If you would like to find out more about diabetic foot health, Village Podiatry Centers can help. Our knowledgeable and experienced podiatric physicians will work with you to ensure that your feet stay in the best possible condition.

When Should I Call a Podiatrist?

Sometimes, your first inclination is to ignore foot or ankle pain, hoping it will go away on its own. However, how do you know when it’s time to call a podiatrist? Check out the following information for tips on when your pain is serious enough to warrant a call to the doctor.

  • If you notice changes on your feet, such as cracked or peeling skin, blisters or other noticeable changes to your skin or nails, it’s time to call the podiatrist for an evaluation. Additionally, persistent pain of any kind that does not abate after two weeks means you should be checked out by your foot doctor.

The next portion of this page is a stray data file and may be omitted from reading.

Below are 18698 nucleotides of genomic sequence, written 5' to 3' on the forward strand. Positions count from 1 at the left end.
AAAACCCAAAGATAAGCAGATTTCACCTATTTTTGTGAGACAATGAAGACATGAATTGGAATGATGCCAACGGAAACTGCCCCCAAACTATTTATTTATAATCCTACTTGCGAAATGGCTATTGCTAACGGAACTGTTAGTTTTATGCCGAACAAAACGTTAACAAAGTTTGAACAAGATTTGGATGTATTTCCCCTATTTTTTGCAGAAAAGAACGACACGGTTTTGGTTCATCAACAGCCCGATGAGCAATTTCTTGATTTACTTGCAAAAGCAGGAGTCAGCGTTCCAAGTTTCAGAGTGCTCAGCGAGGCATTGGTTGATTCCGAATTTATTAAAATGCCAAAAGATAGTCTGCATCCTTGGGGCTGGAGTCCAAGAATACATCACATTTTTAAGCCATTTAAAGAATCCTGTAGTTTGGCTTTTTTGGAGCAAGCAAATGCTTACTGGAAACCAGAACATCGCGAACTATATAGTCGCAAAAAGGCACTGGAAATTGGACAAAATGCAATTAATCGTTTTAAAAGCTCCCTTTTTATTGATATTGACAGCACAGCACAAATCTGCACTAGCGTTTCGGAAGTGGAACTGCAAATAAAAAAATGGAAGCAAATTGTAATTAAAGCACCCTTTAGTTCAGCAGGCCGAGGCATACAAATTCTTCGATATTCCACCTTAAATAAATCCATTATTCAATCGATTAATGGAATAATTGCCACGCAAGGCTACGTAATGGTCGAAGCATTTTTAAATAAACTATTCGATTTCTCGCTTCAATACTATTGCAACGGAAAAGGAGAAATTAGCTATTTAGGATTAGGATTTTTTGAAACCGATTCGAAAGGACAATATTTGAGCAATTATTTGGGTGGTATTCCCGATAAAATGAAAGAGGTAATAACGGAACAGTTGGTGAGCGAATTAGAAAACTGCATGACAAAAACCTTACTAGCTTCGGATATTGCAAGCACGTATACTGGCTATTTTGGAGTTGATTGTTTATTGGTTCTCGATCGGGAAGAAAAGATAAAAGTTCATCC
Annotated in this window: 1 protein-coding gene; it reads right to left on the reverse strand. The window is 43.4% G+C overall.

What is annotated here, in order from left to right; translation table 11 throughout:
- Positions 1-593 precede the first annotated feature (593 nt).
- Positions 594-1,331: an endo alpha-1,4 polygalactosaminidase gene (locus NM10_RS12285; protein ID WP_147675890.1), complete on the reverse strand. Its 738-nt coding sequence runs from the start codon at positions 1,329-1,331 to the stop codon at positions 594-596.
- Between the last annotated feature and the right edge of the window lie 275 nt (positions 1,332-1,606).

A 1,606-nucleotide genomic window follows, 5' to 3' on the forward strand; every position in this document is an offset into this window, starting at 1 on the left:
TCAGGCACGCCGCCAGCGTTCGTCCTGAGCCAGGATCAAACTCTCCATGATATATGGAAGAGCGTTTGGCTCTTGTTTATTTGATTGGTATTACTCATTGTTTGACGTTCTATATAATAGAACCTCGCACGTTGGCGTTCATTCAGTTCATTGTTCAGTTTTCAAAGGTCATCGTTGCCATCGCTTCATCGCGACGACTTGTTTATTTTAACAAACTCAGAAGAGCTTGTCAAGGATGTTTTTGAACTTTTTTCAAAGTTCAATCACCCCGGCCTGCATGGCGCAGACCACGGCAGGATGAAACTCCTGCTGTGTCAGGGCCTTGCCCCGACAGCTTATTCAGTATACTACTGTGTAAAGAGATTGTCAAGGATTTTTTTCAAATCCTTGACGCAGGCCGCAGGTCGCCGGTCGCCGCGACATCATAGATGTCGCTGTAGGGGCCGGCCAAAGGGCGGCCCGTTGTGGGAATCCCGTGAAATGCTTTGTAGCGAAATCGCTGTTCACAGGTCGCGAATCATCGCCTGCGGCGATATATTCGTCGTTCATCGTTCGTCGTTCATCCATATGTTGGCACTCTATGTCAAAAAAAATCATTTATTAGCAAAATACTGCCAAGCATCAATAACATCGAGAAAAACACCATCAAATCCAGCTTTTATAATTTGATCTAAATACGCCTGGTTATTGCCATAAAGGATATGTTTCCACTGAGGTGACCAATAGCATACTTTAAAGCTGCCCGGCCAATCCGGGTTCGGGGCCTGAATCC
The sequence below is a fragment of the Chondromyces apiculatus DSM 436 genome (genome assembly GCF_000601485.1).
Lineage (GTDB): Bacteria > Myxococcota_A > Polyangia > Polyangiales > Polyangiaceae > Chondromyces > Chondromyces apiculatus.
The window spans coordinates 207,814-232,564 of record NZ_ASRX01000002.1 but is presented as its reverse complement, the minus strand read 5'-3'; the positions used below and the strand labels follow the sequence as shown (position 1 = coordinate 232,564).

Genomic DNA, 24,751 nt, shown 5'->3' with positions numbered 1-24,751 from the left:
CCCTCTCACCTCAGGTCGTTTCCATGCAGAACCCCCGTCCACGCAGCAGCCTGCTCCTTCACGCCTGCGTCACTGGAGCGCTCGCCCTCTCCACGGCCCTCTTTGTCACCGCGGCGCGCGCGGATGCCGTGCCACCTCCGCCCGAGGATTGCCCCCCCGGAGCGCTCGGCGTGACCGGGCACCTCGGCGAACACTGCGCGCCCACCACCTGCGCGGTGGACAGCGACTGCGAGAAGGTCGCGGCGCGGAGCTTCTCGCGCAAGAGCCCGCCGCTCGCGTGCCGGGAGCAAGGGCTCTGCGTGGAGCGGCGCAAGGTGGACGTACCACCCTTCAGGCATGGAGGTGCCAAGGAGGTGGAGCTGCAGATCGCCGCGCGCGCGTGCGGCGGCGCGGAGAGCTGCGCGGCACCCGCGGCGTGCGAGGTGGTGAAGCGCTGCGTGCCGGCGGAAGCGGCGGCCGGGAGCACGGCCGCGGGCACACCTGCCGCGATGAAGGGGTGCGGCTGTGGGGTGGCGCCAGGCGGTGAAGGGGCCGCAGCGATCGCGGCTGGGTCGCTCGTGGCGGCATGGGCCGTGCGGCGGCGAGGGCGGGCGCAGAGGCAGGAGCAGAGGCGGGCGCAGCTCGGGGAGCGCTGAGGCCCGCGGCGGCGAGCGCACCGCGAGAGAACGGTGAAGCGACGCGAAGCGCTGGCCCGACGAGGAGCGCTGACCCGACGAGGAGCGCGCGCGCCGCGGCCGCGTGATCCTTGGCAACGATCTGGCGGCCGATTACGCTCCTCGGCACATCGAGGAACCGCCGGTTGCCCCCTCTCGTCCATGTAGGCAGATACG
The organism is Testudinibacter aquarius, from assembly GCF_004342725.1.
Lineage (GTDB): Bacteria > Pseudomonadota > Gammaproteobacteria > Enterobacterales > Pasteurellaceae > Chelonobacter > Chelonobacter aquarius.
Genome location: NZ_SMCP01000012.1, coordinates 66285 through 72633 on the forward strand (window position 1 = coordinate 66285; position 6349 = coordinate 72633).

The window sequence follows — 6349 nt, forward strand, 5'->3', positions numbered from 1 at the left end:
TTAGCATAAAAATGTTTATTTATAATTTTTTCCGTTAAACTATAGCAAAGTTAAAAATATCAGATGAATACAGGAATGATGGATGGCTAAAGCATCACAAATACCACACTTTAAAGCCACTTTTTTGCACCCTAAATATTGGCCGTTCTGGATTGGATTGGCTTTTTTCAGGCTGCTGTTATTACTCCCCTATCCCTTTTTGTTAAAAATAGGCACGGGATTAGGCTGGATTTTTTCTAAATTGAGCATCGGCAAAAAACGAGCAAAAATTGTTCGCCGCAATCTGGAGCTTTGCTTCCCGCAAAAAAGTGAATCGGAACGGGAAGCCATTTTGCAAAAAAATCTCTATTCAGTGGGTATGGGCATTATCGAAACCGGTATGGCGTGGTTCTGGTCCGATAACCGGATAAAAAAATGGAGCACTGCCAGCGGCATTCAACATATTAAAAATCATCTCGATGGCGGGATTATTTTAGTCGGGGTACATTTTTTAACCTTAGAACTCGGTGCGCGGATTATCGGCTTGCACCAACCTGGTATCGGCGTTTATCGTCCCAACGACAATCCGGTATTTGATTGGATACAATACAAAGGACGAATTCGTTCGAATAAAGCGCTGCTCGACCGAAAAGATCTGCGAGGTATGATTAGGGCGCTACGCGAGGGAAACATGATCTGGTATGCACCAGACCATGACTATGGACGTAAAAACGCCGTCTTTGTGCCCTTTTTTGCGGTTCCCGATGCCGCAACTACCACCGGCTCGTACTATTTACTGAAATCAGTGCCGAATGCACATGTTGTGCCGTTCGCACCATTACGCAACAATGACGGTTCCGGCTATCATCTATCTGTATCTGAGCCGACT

• Bacterial infections of cuts or cracks on the foot are serious, especially in people who also suffer from diabetes. These infections require treatment by a podiatrist and can cause a number of symptoms including red streaks on the skin of your foot, discharge of pus from cuts or cracks, pain, swelling, sensitivity to cold or heat, a fever of 100 degrees or higher that has no other obvious cause, or a noticeable spread of infection to surrounding skin or other areas of the foot, including toenails.
  • Heel pain in particular should be evaluated by a podiatrist, especially if it occurs along with a fever, warmth or swelling of the foot and sensations of numbness or tingling in the heel. If you experience heel pain that cannot be reduced by over-the-counter medications, ice or elevation, schedule an appointment with your foot doctor as soon as possible.